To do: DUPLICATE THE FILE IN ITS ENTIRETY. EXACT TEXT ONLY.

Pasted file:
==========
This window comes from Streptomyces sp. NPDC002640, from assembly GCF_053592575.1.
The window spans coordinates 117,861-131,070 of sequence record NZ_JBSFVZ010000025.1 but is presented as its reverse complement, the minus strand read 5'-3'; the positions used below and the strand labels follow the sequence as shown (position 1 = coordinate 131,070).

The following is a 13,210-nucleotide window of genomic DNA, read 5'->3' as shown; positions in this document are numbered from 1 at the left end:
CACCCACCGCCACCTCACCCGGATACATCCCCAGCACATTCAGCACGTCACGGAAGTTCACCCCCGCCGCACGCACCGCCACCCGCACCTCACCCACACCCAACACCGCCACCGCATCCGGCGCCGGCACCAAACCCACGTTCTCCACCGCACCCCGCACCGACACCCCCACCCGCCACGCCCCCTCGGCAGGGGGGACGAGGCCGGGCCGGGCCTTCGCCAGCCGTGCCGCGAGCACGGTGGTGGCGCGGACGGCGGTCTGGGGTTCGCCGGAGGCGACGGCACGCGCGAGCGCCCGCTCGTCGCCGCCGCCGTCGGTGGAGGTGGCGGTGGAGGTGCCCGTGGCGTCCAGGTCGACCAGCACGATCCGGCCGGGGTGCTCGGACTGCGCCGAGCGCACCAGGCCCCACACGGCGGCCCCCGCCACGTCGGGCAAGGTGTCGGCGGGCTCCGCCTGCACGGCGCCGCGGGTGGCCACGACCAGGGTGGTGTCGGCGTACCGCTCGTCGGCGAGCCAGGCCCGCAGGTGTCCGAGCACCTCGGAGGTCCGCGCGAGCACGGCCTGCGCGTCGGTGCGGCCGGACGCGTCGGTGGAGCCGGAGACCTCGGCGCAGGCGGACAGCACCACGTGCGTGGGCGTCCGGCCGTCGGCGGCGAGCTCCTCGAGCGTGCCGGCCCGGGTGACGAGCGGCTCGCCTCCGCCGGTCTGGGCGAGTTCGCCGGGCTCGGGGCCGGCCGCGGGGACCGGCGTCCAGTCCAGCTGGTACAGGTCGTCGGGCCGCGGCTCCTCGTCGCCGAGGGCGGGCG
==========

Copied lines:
This window comes from Streptomyces sp. NPDC002640, from assembly GCF_053592575.1.
The window spans coordinates 117,861-131,070 of sequence record NZ_JBSFVZ010000025.1 but is presented as its reverse complement, the minus strand read 5'-3'; the positions used below and the strand labels follow the sequence as shown (position 1 = coordinate 131,070).

The following is a 13,210-nucleotide window of genomic DNA, read 5'->3' as shown; positions in this document are numbered from 1 at the left end:
CACCCACCGCCACCTCACCCGGATACATCCCCAGCACATTCAGCACGTCACGGAAGTTCACCCCCGCCGCACGCACCGCCACCCGCACCTCACCCACACCCAACACCGCCACCGCATCCGGCGCCGGCACCAAACCCACGTTCTCCACCGCACCCCGCACCGACACCCCCACCCGCCACGCCCCCTCGGCAGGGGGGACGAGGCCGGGCCGGGCCTTCGCCAGCCGTGCCGCGAGCACGGTGGTGGCGCGGACGGCGGTCTGGGGTTCGCCGGAGGCGACGGCACGCGCGAGCGCCCGCTCGTCGCCGCCGCCGTCGGTGGAGGTGGCGGTGGAGGTGCCCGTGGCGTCCAGGTCGACCAGCACGATCCGGCCGGGGTGCTCGGACTGCGCCGAGCGCACCAGGCCCCACACGGCGGCCCCCGCCACGTCGGGCAAGGTGTCGGCGGGCTCCGCCTGCACGGCGCCGCGGGTGGCCACGACCAGGGTGGTGTCGGCGTACCGCTCGTCGGCGAGCCAGGCCCGCAGGTGTCCGAGCACCTCGGAGGTCCGCGCGAGCACGGCCTGCGCGTCGGTGCGGCCGGACGCGTCGGTGGAGCCGGAGACCTCGGCGCAGGCGGACAGCACCACGTGCGTGGGCGTCCGGCCGTCGGCGGCGAGCTCCTCGAGCGTGCCGGCCCGGGTGACGAGCGGCTCGCCTCCGCCGGTCTGGGCGAGTTCGCCGGGCTCGGGGCCGGCCGCGGGGACCGGCGTCCAGTCCAGCTGGTACAGGTCGTCGGGCCGCGGCTCCTCGTCGCCGAGGGCGGGCG